“Good Samaritans save Northfield school official’s life at airport”
A year after surviving a heart attack at Midway Airport thanks to the quick actions of four Good Samaritans, Christian Heritage Academy President Hutz Hertzberg is feeling better than ever and proclaiming his gratitude for those individuals, the staff of MacNeal Hospital in Berwyn, and the grace of God that he credits with orchestrating the nearly unbelievable circumstances that saved his life.
On June 23, 2018, the family from Glenview — Hertzberg, his wife Lynne and their then 8-year-old daughter Hiley — were awaiting a flight at Midway. After stopping by the airport’s chapel, where Hertzberg serves as senior protestant chaplain, the family used the restrooms.
By the time Lynne and Hiley walked out of the women’s room, Hertzberg was down on the ground in the concourse. He wasn’t breathing, had no pulse, his body was contorted, and he was turning blue.
A 10-year-old girl walking by ran to her father, former Air Force EMT Rick Yarbrough. While Yarbrough’s family distracted Hiley with a game of checkers so she would not have to witness her father in this state, Yarbrough was joined by three other medical professionals who were strangers to each other but happened to be nearby.
While Yarbrough kept Hertzberg stable and counted the CPR rhythm, former Army nurse Dan Blasini performed chest compressions — so long and hard that they cracked every rib in Hertzberg’s body — nurse Bridgett Tyler kept Hertzberg’s airway clear, and EMT Erika Van Hook performed mouth-to-mouth and administered the automated external defibrillator found in the terminal.
“You would have thought they worked together for years,” Lynne said.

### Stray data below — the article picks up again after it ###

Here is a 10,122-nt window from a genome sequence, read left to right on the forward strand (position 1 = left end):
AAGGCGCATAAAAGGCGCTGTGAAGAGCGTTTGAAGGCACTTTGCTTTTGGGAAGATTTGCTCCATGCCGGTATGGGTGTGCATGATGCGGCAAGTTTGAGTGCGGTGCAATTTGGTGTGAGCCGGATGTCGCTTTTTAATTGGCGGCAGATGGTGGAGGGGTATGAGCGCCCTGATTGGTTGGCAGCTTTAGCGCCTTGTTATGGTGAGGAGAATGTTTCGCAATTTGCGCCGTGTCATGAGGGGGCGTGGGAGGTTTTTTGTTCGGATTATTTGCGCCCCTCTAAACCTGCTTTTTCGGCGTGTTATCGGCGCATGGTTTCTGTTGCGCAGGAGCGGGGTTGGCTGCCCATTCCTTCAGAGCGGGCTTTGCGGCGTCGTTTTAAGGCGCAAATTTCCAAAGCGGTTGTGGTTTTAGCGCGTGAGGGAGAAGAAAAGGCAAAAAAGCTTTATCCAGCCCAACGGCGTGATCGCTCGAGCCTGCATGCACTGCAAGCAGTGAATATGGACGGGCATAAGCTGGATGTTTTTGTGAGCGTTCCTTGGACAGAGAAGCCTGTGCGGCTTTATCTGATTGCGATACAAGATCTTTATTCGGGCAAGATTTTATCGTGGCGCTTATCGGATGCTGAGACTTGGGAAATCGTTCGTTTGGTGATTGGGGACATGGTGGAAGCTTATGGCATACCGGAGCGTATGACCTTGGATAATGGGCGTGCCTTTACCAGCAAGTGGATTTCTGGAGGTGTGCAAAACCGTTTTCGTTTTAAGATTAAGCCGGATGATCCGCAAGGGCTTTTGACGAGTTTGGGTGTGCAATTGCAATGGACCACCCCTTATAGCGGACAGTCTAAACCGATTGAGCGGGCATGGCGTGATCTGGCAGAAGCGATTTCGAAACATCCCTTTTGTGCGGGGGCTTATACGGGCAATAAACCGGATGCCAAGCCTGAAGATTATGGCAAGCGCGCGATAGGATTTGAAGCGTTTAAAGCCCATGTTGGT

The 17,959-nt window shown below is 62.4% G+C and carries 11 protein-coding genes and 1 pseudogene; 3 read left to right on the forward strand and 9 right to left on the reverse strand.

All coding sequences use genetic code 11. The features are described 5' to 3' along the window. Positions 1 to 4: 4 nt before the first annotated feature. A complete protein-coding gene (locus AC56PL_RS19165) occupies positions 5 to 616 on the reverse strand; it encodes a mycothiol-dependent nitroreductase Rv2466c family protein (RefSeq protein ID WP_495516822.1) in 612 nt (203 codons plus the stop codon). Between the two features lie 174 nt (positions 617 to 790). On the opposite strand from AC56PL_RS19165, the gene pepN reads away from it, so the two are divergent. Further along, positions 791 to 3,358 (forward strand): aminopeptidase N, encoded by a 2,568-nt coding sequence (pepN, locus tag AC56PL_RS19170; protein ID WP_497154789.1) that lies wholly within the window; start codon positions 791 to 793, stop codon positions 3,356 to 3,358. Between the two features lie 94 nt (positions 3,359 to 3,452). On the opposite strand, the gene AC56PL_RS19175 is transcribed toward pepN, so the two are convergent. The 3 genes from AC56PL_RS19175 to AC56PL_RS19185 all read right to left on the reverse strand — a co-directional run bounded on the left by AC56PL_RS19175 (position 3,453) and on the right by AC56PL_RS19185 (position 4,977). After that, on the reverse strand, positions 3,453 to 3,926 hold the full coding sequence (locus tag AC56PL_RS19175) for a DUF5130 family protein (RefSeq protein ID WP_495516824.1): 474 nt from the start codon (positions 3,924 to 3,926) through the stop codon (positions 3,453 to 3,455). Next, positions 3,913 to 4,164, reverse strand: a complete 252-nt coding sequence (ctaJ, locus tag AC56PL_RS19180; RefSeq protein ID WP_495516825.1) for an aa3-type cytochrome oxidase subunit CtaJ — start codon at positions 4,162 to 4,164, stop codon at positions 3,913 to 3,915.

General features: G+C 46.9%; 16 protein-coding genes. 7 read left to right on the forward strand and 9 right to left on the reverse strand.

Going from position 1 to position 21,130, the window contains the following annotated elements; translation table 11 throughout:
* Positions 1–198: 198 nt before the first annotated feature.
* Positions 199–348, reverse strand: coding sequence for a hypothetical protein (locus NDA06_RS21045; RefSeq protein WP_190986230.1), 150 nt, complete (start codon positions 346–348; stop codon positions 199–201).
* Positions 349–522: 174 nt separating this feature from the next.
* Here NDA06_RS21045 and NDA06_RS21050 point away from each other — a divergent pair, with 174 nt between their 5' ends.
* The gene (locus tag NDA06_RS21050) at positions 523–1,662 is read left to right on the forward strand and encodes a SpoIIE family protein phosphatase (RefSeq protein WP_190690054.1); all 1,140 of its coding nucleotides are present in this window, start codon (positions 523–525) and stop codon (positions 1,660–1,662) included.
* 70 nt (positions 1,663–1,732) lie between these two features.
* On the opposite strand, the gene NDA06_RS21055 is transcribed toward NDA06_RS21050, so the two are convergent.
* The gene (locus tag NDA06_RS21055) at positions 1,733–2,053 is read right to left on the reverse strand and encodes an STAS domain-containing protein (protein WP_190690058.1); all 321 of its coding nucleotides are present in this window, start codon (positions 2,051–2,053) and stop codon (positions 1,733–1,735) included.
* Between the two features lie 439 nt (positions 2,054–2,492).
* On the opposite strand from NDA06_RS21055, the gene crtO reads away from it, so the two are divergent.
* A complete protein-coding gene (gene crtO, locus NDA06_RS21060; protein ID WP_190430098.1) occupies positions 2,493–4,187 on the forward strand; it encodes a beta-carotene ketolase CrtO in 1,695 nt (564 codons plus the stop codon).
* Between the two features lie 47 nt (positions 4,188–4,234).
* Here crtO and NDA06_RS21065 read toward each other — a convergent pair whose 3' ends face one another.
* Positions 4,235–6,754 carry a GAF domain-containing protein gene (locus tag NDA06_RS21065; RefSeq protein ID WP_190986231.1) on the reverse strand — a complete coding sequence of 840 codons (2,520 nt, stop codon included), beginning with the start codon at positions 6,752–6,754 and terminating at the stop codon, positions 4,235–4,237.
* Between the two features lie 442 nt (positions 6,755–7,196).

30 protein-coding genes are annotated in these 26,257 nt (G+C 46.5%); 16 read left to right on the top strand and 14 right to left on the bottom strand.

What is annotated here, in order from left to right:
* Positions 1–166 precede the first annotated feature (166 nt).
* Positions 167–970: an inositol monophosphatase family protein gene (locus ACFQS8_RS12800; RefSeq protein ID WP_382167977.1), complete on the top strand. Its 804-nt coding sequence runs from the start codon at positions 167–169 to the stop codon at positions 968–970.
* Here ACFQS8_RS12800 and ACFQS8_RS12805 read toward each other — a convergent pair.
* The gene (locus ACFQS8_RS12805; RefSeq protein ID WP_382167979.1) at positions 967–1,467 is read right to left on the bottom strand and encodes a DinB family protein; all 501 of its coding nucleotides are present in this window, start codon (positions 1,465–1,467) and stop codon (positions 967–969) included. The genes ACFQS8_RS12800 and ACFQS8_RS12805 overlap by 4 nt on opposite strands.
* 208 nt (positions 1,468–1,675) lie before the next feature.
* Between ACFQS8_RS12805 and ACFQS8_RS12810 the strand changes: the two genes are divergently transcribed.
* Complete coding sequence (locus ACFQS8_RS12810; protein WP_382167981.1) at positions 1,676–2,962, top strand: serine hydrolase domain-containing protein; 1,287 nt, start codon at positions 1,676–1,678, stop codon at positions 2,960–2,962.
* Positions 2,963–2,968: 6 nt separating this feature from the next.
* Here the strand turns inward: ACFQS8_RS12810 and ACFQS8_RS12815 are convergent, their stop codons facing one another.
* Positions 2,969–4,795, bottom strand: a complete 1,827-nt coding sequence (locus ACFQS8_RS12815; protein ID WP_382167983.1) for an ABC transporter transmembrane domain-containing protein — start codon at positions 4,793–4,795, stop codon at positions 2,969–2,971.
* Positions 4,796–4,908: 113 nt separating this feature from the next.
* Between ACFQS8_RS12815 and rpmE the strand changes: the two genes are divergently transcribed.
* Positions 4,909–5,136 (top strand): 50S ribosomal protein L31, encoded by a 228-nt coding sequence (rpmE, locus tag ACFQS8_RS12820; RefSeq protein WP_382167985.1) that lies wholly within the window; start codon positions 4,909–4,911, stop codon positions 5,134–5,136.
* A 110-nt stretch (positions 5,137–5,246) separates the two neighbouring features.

The team was able to bring back Hertzberg’s pulse and he resumed breathing, though he remained unconscious and still has no memory of anything from that day.
More remarkable than the successful life-saving measures, though, are the circumstances behind them: none of the four Good Samaritans are from the Chicago area, but had simply converged at Midway at the exact time their services were needed.
Yarbrough’s direct flight from Raleigh to Denver had been canceled, rerouting him through Chicago; Blasini had arrived at the airport four hours early despite normally being a last-minute flyer; and Tyler wasn’t even supposed to be at the airport, but she felt an urgent need to get there, even u-turning on the highway, to say one last goodbye to her niece who was leaving for Navy A School. The paramedics that had been called to rush Hertzberg to the hospital were stuck in traffic, meaning that if these four didn’t stop, Hertzberg would have had no chance.
At MacNeal Hospital, doctors determined Hertzberg had two blockages in his arteries, and performed surgery to clear them and place two stents.
While the Hertzbergs were told that fewer than 5 percent of patients survive out-of-hospital cardiac arrests, and fewer than 1 percent survive without mental or physical deficits, Hertzberg miraculously beat those odds, as he was discharged from the hospital just three days later and returned to work after one month.
“I feel like I’m doing better than I was before (the heart attack),” Hertzberg said after 36 sessions of cardiac rehab later.
To celebrate the extraordinary event, MacNeal Hospital coordinated a reunion in June between Hertzberg and the Good Samaritans, flying in all four of them plus their families and planning a weekend of activities, celebrations and a thanksgiving prayer service and reception.
In addition to their gratitude for the medical professionals, the Hertzberg family also credits what Hutz calls “an outpouring of love, concern and prayers” from Northfield’s Christian Heritage Academy with providing his needed spiritual strength.
While Hertzberg was in grave condition, Lynne only had time to send three quick texts requesting prayers, and that small request resulted in 100 people meeting in the CHA parking lot the next morning to pray.
Though Hertzberg says he has long believed that “every day is a gift and we’re not promised tomorrow,” those words now mean more to him and his family than ever.